I just need to put two boxes side-by-side and I hear flexbox is good at stuff like that.
Well, that’s cool. I guess I could have floated them, but this is easier.
They should probably take up the full space they have though. Can I just stretch the parent to 100% wide? Well, I can, but that’s apparently not going to affect the child elements.
Maybe I can use width: 50%; on the children? That works, but I thought the point of flexbox is that you don’t have to be all specific about width. Ah yes, flexbox has all of these ways of expressing the growy-shrinky-initial behavior of children. Looks like flex: 1; is about as easy as it gets here.
I like how I haven’t had to do any math or hard code values so far. Can I make it a three-up pattern without touching CSS?
Hmmm, wait. The sizing is a bit, uhhhh, flexy? Nothing is forcing these boxes to be one-third of the container all the time.
Looks like flex-basis: 33% doesn’t fix this. flex: 0 0 33%; also doesn’t do the trick. Looks like width: 33%; flex-shrink: 0; does though, if we’re really wanting to strongarm it.
The long word forcing that sizing behavior at narrow widths is perhaps an uncommon scenario. We could have also solved it with word-break: break-word; hyphens: auto; on the child.
Another thing we could do it just let the dang items wrap instead of being so strict about it. Flexbox can do that, right?
Oh hey, that reminds me how cool it is that those first two items are the same height. That’s the default stretch behavior, but it can be controlled as well. And it’s by row, which is why the second row has its own different height.
What if I want that first “Love” block to be on top instead? Looks like I can re-order it, eh? Let’s see, the default order is 0, so to be first, I do order: -1;.
Ha! That kinda worked. But I meant that I want it to take up the full width on the top row. I guess I can just kick it up to flex-basis: 100%; and the others will wrap accordingly.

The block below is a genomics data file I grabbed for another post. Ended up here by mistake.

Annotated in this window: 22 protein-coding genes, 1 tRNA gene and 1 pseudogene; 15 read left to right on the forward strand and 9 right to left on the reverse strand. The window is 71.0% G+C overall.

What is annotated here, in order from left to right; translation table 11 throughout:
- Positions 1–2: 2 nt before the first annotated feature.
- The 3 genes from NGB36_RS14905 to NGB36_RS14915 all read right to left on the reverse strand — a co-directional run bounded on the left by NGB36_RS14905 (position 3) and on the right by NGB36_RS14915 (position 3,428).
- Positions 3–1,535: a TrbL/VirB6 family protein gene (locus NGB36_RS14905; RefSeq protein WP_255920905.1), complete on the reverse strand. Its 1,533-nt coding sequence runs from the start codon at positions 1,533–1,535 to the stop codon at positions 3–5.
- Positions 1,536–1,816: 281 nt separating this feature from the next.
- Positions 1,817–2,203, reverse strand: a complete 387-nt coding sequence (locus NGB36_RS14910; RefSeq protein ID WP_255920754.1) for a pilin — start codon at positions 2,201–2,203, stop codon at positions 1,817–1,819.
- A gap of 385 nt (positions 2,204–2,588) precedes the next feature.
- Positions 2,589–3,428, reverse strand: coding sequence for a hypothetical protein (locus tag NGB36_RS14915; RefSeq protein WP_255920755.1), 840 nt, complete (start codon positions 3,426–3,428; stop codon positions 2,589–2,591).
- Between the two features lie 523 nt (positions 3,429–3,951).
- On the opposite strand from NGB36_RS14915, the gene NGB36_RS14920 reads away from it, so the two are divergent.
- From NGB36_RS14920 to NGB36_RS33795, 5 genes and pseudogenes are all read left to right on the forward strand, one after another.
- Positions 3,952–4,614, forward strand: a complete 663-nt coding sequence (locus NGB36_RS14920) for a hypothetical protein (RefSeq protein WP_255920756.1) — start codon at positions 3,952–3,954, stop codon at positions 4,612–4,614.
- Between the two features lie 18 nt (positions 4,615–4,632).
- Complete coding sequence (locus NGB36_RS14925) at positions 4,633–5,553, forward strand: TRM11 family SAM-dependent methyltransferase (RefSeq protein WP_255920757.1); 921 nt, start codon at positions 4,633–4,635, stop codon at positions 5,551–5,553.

It’s pretty weird to have the source order and visual order different like this. Maybe that should go in the “don’t ever do this” category.
What if I wanna bail on the whole flexbox thing at a certain point? Part of me wants to change the direction to go vertical with flex-direction: column; and force the children to be full-width. Ah, a simple display: block; on the parent does that in one swoop.
Flexbox can do way more stuff! One of my favorites is how auto margins work to “push” other elements away when there is space. This is just one little journey playing with some UI and seeing the useful things flexible does along with things that can make it confusing.
I’d like to tell you how I see code and design intersect and support one another. Specifically, I want to cover how designers can use code in their everyday work. I suggest this not because it’s a required skill, but because even a baseline understanding of coding can make designs better and the hand-off from design to development smoother.
As a UX Designer, I am always looking for good ways to both explore my UX design problems and communicate the final designs to others. Over the past 30 years, my work has always involved working alongside developers, but generally there has been a great divide between what I do and what developers do.